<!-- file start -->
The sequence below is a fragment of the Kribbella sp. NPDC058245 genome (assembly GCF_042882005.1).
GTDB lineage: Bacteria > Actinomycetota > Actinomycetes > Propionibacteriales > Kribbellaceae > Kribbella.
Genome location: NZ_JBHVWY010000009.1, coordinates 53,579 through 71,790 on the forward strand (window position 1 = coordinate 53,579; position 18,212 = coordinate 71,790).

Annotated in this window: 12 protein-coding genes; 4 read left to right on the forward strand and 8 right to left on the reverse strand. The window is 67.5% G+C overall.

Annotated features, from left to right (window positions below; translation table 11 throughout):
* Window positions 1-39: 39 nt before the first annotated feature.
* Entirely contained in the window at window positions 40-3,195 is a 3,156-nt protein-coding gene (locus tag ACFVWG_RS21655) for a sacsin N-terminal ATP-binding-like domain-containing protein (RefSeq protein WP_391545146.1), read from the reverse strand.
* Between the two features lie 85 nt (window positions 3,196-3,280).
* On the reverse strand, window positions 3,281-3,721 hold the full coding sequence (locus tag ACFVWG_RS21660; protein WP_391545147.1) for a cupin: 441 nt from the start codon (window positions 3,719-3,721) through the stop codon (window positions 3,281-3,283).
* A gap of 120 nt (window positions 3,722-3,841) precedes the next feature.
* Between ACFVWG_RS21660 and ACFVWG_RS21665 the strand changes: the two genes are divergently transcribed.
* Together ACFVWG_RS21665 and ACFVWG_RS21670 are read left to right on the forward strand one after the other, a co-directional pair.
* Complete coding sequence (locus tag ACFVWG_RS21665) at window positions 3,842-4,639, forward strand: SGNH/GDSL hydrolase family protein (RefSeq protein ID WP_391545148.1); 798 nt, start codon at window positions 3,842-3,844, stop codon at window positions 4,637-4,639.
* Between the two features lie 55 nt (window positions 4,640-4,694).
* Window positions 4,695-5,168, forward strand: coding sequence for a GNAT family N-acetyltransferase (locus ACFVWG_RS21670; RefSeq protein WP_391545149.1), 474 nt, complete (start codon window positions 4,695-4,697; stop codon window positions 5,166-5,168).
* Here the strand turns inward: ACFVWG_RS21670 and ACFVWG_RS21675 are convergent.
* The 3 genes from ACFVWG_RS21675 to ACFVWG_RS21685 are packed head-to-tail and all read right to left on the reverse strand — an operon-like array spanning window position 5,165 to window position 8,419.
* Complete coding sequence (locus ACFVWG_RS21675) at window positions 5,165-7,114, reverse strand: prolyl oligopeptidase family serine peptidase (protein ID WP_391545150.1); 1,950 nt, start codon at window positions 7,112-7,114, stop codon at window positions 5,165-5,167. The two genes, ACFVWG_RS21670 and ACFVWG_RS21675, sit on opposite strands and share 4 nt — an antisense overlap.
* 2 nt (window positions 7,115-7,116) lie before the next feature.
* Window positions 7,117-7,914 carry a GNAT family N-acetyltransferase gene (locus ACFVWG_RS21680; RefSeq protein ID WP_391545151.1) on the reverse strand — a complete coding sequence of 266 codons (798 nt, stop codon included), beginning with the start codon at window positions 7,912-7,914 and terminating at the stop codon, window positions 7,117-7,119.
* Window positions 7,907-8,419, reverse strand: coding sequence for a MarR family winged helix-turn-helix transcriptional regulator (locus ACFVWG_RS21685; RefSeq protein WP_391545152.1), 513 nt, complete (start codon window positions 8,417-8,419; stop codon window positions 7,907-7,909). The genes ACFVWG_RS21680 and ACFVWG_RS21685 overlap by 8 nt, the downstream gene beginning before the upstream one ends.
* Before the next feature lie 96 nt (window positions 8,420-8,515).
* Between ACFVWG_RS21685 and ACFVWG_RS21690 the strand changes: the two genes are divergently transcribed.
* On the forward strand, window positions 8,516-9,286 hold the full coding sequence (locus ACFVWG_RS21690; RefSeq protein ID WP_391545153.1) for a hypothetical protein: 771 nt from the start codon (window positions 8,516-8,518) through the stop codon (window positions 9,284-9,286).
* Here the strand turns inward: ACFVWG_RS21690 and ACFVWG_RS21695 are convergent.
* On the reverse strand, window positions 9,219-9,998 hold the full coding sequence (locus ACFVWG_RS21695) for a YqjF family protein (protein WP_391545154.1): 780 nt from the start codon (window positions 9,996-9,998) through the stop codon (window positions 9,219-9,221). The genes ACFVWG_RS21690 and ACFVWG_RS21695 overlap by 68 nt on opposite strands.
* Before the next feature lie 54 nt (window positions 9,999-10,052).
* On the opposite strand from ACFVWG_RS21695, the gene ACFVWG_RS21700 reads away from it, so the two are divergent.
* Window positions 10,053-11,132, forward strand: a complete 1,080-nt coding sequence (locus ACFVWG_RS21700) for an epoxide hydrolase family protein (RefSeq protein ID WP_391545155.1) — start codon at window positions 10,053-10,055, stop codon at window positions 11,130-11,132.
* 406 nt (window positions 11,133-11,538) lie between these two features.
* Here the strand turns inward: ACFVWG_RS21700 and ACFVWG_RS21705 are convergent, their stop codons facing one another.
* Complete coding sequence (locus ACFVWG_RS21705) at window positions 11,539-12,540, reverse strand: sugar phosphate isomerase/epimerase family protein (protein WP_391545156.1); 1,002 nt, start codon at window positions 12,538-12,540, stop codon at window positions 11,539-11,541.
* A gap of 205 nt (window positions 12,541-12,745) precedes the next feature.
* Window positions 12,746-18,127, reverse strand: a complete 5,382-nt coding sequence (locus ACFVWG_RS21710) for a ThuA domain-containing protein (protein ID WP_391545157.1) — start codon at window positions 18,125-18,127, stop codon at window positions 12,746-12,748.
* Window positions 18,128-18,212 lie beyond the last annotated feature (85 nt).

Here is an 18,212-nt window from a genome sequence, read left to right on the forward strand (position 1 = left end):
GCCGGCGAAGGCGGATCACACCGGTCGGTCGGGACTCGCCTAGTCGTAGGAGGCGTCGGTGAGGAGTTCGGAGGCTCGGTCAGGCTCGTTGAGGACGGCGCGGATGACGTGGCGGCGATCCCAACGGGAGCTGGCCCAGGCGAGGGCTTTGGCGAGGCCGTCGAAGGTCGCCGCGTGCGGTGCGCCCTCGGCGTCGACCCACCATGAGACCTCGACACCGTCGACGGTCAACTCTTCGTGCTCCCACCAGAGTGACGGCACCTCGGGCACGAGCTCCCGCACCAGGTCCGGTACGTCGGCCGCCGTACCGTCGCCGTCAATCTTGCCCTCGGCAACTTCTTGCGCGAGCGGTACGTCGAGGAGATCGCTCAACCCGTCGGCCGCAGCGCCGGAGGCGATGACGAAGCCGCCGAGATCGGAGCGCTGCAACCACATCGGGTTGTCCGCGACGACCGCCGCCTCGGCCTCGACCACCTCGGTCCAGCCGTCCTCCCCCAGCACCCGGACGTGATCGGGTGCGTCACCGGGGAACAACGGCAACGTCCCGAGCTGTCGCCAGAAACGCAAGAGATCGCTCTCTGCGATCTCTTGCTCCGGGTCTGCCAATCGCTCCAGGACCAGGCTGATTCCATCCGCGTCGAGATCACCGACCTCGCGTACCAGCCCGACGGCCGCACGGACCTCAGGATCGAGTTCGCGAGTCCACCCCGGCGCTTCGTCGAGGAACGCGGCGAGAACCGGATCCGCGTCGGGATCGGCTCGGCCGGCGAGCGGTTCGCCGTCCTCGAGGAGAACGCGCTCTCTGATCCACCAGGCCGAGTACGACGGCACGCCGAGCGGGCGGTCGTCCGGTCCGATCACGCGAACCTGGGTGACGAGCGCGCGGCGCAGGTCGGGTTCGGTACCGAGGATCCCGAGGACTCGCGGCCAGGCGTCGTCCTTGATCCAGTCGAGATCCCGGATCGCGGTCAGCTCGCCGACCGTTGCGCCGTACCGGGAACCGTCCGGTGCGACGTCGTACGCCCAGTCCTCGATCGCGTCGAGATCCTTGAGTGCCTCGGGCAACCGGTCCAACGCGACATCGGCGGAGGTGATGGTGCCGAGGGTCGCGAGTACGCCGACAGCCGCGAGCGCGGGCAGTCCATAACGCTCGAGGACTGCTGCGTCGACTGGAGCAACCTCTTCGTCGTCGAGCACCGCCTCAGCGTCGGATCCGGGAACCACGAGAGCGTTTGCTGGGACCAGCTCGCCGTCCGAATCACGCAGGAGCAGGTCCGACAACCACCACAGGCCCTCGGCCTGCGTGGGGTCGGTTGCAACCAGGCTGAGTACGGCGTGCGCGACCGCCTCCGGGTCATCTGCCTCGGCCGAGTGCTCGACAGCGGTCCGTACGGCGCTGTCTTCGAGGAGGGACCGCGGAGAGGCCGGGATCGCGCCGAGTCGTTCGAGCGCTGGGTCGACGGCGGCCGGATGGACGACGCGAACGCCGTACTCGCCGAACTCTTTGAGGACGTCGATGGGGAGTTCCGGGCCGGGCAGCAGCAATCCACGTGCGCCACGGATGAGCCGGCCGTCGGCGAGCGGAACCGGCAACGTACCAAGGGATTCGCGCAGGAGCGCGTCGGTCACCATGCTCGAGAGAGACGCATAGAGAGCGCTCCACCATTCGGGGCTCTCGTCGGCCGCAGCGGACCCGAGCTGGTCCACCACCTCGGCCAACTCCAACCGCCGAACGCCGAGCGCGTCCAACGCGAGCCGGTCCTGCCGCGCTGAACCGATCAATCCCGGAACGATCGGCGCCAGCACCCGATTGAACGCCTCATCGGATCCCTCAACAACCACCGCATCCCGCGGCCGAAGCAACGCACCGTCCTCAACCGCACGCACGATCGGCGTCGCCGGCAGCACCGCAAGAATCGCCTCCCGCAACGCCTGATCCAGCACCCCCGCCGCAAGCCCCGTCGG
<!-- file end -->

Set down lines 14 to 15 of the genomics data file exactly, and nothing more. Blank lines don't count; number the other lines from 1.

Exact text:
* Between the two features lie 55 nt (window positions 4,640-4,694).
* Window positions 4,695-5,168, forward strand: coding sequence for a GNAT family N-acetyltransferase (locus ACFVWG_RS21670; RefSeq protein WP_391545149.1), 474 nt, complete (start codon window positions 4,695-4,697; stop codon window positions 5,166-5,168).